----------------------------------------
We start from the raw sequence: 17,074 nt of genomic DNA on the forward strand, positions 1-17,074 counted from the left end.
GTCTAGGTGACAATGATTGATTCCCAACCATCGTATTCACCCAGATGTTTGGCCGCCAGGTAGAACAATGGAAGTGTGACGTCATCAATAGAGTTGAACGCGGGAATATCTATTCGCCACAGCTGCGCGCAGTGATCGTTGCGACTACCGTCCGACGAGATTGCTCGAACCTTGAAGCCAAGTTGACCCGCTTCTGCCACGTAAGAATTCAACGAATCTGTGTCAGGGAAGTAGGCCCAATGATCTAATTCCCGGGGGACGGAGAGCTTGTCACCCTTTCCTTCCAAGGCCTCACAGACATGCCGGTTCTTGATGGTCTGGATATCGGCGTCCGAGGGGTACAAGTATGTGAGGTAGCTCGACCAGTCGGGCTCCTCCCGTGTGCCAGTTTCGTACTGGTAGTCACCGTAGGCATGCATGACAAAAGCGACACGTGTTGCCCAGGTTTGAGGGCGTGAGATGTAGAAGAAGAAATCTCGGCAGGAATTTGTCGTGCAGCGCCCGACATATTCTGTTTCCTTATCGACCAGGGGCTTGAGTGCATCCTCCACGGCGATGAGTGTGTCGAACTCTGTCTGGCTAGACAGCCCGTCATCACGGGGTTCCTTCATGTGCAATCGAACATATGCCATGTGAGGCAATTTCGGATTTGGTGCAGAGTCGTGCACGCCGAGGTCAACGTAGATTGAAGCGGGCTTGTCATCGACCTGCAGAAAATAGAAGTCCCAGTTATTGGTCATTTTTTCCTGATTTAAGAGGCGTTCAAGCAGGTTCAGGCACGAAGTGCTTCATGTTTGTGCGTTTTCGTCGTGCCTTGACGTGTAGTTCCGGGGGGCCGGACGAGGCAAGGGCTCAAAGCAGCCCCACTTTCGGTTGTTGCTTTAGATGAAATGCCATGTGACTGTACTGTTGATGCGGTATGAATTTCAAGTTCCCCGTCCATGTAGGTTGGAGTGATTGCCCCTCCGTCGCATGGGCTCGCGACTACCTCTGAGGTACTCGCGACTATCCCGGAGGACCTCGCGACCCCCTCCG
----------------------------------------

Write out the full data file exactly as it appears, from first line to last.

We start from the raw sequence: 17,074 nt of genomic DNA on the forward strand, positions 1-17,074 counted from the left end.
GTCTAGGTGACAATGATTGATTCCCAACCATCGTATTCACCCAGATGTTTGGCCGCCAGGTAGAACAATGGAAGTGTGACGTCATCAATAGAGTTGAACGCGGGAATATCTATTCGCCACAGCTGCGCGCAGTGATCGTTGCGACTACCGTCCGACGAGATTGCTCGAACCTTGAAGCCAAGTTGACCCGCTTCTGCCACGTAAGAATTCAACGAATCTGTGTCAGGGAAGTAGGCCCAATGATCTAATTCCCGGGGGACGGAGAGCTTGTCACCCTTTCCTTCCAAGGCCTCACAGACATGCCGGTTCTTGATGGTCTGGATATCGGCGTCCGAGGGGTACAAGTATGTGAGGTAGCTCGACCAGTCGGGCTCCTCCCGTGTGCCAGTTTCGTACTGGTAGTCACCGTAGGCATGCATGACAAAAGCGACACGTGTTGCCCAGGTTTGAGGGCGTGAGATGTAGAAGAAGAAATCTCGGCAGGAATTTGTCGTGCAGCGCCCGACATATTCTGTTTCCTTATCGACCAGGGGCTTGAGTGCATCCTCCACGGCGATGAGTGTGTCGAACTCTGTCTGGCTAGACAGCCCGTCATCACGGGGTTCCTTCATGTGCAATCGAACATATGCCATGTGAGGCAATTTCGGATTTGGTGCAGAGTCGTGCACGCCGAGGTCAACGTAGATTGAAGCGGGCTTGTCATCGACCTGCAGAAAATAGAAGTCCCAGTTATTGGTCATTTTTTCCTGATTTAAGAGGCGTTCAAGCAGGTTCAGGCACGAAGTGCTTCATGTTTGTGCGTTTTCGTCGTGCCTTGACGTGTAGTTCCGGGGGGCCGGACGAGGCAAGGGCTCAAAGCAGCCCCACTTTCGGTTGTTGCTTTAGATGAAATGCCATGTGACTGTACTGTTGATGCGGTATGAATTTCAAGTTCCCCGTCCATGTAGGTTGGAGTGATTGCCCCTCCGTCGCATGGGCTCGCGACTACCTCTGAGGTACTCGCGACTATCCCGGAGGACCTCGCGACCCCCTCCG